The Wildcats were bound for a bounce-back game, though, after losing three in a row to Oregon, Oregon State and Stanford in that order. The three-game-long murderer’s row seemed to pay off against the Huskies, making their game with the Trojans next week a few hairs above “enticing.”
6. UCLA (5-2, 2-2 Pac-12)
Last week, UCLA was ranked number eight, but given the fact that Arizona State and Washington suffered horrifying losses, they get a nice bump in the rankings this week despite having a bye.
Of course, the Bruins will have to play an Arizona State team that was humiliated on national television, and given ASU’s history in the second half of seasons, this could bode well for the Bruins to gain some momentum as they reach the toughest stretch of their schedule which sees them play Arizona, WSU, USC and Stanford in that order.
Or Arizona State comes back entirely ticked off, in which case, UCLA might have some trouble down in Tempe, AZ.
7. Arizona State (5-2, 3-1 Pac-12)
Heading into their match-up with Oregon, Arizona State was sitting pretty, one game away from bowl eligibility six games into the season. They were ranked top-25 in nearly all major statistical categories and were poised to make a run at the Pac-12 South title.
And then Oregon beat the Sun Devils in essentially 18 minutes and, after re-examining their schedule, you wondered if Arizona State could even finish the season above .500.
And they might not. Save for home games against UCLA and Washington State, Arizona State will likely be underdogs for the remainder of their schedule which includes road games against Oregon State, USC and in-state rival Arizona.
There’s likely one win there (at home against WSU) and perhaps up to three wins (if you’re including at home against UCLA and at Arizona), but that’s a stretch.
Not all hope is lost, though, since Todd Graham was brought in to right the ship and stop the team from suffering late-season collapses, but after seeing these Sun Devils as listless as they were against Oregon? It’s going to be a tough sell.
8. Washington (3-4, 1-3 Pac-12)
The Huskies were destroyed by Arizona, losing their third straight game (the previous two came against Oregon and USC), while this was the Huskies’ second straight game in allowing 50 points or more.
This was a disappointing loss for the Husky faithful, especially after Washington held USC scoreless in the second half last week, losing only because Keith Price couldn’t stop turning the ball over. After that game, and preceding this one to the Wildcats, Washington fans were sure they could pull off a road win against Arizona, which was coming off a three-game losing streak itself.
That didn’t happen, which is a huge blow for the Huskies heading into their showdown with the top-10 ranked Beavers next week.
The good news? Things get easier, when they finish out the season at Cal, at home against Utah, at Colorado and at Washington State, meaning bowl eligibility is still within reach, even seven games in.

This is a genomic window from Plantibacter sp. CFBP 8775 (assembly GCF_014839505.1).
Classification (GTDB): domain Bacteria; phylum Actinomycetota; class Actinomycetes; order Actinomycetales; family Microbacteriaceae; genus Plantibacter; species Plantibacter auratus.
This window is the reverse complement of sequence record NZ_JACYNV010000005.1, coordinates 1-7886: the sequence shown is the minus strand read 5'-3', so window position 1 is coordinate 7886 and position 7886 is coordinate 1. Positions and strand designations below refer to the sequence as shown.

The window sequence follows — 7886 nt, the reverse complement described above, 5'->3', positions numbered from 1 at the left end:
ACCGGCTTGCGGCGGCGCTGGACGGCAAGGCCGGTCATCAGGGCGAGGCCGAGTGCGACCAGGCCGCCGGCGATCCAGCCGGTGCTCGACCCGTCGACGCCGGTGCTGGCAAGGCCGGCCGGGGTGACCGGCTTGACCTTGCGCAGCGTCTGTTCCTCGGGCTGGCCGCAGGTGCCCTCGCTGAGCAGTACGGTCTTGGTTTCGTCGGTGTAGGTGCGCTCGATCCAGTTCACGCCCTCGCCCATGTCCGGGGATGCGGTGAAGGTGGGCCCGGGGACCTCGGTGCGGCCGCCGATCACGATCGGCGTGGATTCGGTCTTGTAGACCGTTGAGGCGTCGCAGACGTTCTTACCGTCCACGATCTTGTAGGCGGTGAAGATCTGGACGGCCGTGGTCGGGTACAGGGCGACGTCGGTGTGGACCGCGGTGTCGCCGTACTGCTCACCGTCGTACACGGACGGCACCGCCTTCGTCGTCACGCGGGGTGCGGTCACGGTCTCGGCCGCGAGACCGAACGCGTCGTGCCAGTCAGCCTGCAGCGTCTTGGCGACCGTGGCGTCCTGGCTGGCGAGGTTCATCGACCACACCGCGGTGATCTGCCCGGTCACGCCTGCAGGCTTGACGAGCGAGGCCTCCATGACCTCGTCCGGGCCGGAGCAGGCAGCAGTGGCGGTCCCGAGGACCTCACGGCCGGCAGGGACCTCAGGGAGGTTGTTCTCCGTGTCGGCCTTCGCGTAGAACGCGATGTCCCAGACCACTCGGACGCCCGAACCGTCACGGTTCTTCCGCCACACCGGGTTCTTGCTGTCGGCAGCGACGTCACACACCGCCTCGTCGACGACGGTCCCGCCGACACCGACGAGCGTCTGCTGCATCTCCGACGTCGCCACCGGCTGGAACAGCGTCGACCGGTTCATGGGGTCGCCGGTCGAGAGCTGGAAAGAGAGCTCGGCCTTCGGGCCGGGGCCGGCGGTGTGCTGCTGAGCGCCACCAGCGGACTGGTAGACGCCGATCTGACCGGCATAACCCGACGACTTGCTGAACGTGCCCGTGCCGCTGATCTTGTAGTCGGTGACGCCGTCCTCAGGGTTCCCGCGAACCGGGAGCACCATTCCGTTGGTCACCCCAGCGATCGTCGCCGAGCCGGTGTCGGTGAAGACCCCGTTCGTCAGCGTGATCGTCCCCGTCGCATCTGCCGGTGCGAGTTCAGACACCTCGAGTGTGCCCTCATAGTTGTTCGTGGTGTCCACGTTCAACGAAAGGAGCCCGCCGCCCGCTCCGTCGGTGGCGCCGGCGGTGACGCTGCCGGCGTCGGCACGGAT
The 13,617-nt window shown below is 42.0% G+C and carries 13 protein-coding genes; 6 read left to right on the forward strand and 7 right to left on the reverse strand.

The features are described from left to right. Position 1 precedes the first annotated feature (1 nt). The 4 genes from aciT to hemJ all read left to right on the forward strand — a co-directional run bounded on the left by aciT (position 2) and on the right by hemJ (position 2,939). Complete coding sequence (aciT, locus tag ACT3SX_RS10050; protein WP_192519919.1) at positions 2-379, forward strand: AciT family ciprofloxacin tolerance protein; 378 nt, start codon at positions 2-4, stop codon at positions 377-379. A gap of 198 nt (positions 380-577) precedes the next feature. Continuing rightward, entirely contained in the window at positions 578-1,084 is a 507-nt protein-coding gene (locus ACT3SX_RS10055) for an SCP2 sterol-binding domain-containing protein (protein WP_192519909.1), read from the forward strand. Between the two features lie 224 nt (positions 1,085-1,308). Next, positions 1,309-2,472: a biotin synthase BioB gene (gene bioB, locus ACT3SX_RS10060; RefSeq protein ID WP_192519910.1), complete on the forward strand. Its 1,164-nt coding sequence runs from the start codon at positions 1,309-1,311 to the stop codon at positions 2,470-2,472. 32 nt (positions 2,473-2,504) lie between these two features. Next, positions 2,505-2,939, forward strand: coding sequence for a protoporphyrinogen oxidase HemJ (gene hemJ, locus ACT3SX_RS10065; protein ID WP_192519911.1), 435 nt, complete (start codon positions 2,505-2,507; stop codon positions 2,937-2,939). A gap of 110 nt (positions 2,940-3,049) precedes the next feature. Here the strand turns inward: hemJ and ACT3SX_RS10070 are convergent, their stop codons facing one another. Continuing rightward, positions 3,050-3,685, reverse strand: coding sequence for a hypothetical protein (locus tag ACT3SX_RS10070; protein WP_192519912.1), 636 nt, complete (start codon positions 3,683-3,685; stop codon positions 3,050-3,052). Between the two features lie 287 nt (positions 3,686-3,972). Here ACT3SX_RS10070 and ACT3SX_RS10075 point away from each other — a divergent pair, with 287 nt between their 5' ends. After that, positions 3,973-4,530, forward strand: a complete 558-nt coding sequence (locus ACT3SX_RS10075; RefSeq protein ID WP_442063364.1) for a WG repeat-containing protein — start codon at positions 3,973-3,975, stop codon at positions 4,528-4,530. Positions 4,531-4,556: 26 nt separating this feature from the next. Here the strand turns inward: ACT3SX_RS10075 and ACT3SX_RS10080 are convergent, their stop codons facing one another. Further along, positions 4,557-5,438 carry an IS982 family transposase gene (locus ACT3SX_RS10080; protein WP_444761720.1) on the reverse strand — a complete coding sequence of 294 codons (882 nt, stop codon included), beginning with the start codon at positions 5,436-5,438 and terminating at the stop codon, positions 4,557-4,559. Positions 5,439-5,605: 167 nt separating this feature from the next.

9. California (3-5, 2-3 Pac-12)
Jeff Tedford is losing his job now; there’s no other way around it.
And it isn’t because Cal lost to Stanford in a somewhat-embarrassing manner; 21-3 isn’t so bad, especially when the Cardinal were held to zero second-half points.
But Cal needed to win certain games to become bowl eligible for the season, specifically games against Nevada in week one and at home against Arizona State in week five, which would’ve put the Bears at 5-3 for the season instead of 3-5.
That didn’t happen, and as a result, they’ve got two guaranteed losses at home vs. Oregon and at Oregon State to end the season, a winnable game in Salt Lake City at Utah (their next game) and a total toss-up at home vs. Washington.
Cal needs to win three out of four of those to become bowl eligible and, at this point, there’s no way in hell the team beats Oregon or Oregon State.
The Tedford era’s coming to a close, Bears fans. Enjoy it — or not — while you can.
10. Utah (2-5, 0-4 Pac-12)
Utah is still winless in conference play after losing to Oregon State 21-7, which is embarrassing to say the least.
That said, they haven’t exactly had it easy to start the season. Their weakest opponent was Arizona State, and they lost to that team 37-7. After that, they lost to USC 38-28 — a game that was closer than the score indicates — to UCLA 21-14 and, most recently, the No. 8 Oregon State Beavers.
And as a result, they’ll get their chance to end the season strong, because of their five remaining games, four are against losing teams (vs. Cal, vs. WSU, at Washington and at Colorado) while the other is against 4-3 Arizona. The magic number is four, which would get the Utes to six wins, earning them a bowl berth.
Utah has played all of its opponents — save for ASU in Tempe — tougher than everyone thought they would, and have come away with countless “moral victories” (although those cease to become useful after four straight losses). Can they turn these “teachable moments” into wins and find themselves at .500 to end the season?
11. Washington State (2-5, 0-4 Pac-12)
The Cougars had a bye this week, which is ironic since they’re every team’s bye week this season.
WSU will not earn a bowl berth because they have a relatively difficult schedule to end their season; of their five games, three are against winning teams (Stanford, UCLA and Arizona State) and the two losing teams have looked somewhat competitive for most of the season (Washington, Utah).
WSU will be the “guaranteed win” every team needs for the season. Pac-12 fans should probably thank them for taking the spankings each week so their respective teams get closer to bowl eligibility.
12. Colorado (1-6, 1-3)
Why is this team in the Pac-12?